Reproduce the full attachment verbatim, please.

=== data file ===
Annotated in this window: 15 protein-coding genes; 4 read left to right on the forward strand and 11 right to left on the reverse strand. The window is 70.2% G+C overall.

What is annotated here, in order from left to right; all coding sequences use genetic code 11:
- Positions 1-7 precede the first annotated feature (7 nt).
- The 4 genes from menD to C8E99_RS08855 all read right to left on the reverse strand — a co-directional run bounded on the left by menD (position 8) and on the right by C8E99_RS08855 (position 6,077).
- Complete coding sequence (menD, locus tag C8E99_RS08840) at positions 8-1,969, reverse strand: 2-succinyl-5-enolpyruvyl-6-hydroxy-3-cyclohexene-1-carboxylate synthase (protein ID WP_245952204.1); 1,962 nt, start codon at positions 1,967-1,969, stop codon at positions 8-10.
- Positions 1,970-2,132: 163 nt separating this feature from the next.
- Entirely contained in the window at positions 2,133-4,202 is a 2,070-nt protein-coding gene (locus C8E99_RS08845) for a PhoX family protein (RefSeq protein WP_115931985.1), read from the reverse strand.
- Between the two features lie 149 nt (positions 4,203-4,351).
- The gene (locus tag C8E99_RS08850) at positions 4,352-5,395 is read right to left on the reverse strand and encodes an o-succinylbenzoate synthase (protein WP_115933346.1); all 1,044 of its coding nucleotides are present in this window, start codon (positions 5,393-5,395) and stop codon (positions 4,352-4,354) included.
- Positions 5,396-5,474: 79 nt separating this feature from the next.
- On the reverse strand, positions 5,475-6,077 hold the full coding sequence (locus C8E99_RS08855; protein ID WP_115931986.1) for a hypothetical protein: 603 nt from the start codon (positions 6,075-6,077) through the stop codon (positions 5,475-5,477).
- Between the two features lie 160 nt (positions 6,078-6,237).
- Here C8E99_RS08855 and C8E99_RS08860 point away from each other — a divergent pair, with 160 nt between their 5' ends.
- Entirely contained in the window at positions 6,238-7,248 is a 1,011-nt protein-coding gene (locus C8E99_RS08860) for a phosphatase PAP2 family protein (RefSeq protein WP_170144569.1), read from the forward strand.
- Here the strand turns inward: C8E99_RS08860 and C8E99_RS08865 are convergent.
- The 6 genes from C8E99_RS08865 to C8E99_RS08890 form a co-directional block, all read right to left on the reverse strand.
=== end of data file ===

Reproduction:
Annotated in this window: 15 protein-coding genes; 4 read left to right on the forward strand and 11 right to left on the reverse strand. The window is 70.2% G+C overall.

What is annotated here, in order from left to right; all coding sequences use genetic code 11:
- Positions 1-7 precede the first annotated feature (7 nt).
- The 4 genes from menD to C8E99_RS08855 all read right to left on the reverse strand — a co-directional run bounded on the left by menD (position 8) and on the right by C8E99_RS08855 (position 6,077).
- Complete coding sequence (menD, locus tag C8E99_RS08840) at positions 8-1,969, reverse strand: 2-succinyl-5-enolpyruvyl-6-hydroxy-3-cyclohexene-1-carboxylate synthase (protein ID WP_245952204.1); 1,962 nt, start codon at positions 1,967-1,969, stop codon at positions 8-10.
- Positions 1,970-2,132: 163 nt separating this feature from the next.
- Entirely contained in the window at positions 2,133-4,202 is a 2,070-nt protein-coding gene (locus C8E99_RS08845) for a PhoX family protein (RefSeq protein WP_115931985.1), read from the reverse strand.
- Between the two features lie 149 nt (positions 4,203-4,351).
- The gene (locus tag C8E99_RS08850) at positions 4,352-5,395 is read right to left on the reverse strand and encodes an o-succinylbenzoate synthase (protein WP_115933346.1); all 1,044 of its coding nucleotides are present in this window, start codon (positions 5,393-5,395) and stop codon (positions 4,352-4,354) included.
- Positions 5,396-5,474: 79 nt separating this feature from the next.
- On the reverse strand, positions 5,475-6,077 hold the full coding sequence (locus C8E99_RS08855; protein ID WP_115931986.1) for a hypothetical protein: 603 nt from the start codon (positions 6,075-6,077) through the stop codon (positions 5,475-5,477).
- Between the two features lie 160 nt (positions 6,078-6,237).
- Here C8E99_RS08855 and C8E99_RS08860 point away from each other — a divergent pair, with 160 nt between their 5' ends.
- Entirely contained in the window at positions 6,238-7,248 is a 1,011-nt protein-coding gene (locus C8E99_RS08860) for a phosphatase PAP2 family protein (RefSeq protein WP_170144569.1), read from the forward strand.
- Here the strand turns inward: C8E99_RS08860 and C8E99_RS08865 are convergent.
- The 6 genes from C8E99_RS08865 to C8E99_RS08890 form a co-directional block, all read right to left on the reverse strand.